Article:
[ix] Ibid, http://avalon.law.yale.edu/19th_century/jeffind5.asp

[x] Native Americans and settlers, http://www.nebraskastudies.org/0500/frameset_reset.html?http://www.nebraskastudies.org/0500/stories/0503_0107.html

[xi] Ibid, http://www.nebraskastudies.org/0500/frameset_reset.html?http://www.nebraskastudies.org/0500/stories/0503_0107.html

[xii] Ibid, http://www.nebraskastudies.org/0500/frameset_reset.html?http://www.nebraskastudies.org/0500/stories/0503_0107.html

[xiii] Todd Underwood, “The Oregon Trail,” Frontier Trails, 2000, http://www.frontiertrails.com/oldwest/oregontrail.htm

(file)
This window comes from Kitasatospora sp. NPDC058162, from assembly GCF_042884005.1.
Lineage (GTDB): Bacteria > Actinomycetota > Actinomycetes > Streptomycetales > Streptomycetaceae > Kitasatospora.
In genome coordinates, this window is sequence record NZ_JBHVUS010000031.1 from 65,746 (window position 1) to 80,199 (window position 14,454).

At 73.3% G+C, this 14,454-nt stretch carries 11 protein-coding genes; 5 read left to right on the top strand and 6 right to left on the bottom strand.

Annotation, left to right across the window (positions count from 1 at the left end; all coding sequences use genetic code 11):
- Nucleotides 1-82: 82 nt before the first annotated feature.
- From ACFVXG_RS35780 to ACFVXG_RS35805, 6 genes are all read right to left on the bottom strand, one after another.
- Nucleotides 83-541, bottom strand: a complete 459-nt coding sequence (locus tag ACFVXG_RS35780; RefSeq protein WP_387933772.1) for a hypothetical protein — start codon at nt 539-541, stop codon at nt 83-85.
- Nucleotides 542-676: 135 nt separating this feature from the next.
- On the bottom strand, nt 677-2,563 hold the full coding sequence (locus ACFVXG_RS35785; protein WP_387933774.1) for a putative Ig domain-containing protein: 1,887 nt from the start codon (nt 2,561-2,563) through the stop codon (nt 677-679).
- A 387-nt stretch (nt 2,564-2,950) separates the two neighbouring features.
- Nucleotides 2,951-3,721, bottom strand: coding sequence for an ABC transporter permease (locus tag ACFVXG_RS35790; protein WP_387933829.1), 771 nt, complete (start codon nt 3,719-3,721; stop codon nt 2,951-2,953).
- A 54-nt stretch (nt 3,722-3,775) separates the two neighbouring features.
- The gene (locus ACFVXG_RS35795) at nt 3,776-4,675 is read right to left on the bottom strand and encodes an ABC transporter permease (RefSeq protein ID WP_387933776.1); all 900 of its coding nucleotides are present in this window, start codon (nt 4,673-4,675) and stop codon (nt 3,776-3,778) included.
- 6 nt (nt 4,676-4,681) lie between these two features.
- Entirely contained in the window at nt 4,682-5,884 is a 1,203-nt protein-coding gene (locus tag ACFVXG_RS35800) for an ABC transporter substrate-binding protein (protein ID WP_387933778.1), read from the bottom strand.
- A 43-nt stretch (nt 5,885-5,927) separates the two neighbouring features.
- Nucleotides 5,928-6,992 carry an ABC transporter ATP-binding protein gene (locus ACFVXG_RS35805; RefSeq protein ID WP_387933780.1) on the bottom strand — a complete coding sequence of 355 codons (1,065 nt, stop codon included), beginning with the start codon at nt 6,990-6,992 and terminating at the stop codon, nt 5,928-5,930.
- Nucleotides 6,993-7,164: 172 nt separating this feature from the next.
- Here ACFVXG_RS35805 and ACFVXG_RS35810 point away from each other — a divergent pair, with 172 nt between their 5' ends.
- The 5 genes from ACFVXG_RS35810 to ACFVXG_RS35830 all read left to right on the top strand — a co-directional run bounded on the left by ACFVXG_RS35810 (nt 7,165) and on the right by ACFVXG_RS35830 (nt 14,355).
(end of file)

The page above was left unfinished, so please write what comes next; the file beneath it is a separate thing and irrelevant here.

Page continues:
[xiv] Ibid, http://www.frontiertrails.com/oldwest/oregontrail.htm

[xv] Ibid, http://www.frontiertrails.com/oldwest/oregontrail.htm

[xvi] Ibid, http://www.frontiertrails.com/oldwest/oregontrail.htm

[xvii] Ibid, http://www.frontiertrails.com/oldwest/oregontrail.htm

[xviii] Ibid, http://www.frontiertrails.com/oldwest/oregontrail.htm

[xix] Underwood, http://www.frontiertrails.com/oldwest/oregontrail.htm

[xx] Native Americans and settlers, http://www.nebraskastudies.org/0500/frameset_reset.html?http://www.nebraskastudies.org/0500/stories/0503_0107.html

-Justin Hana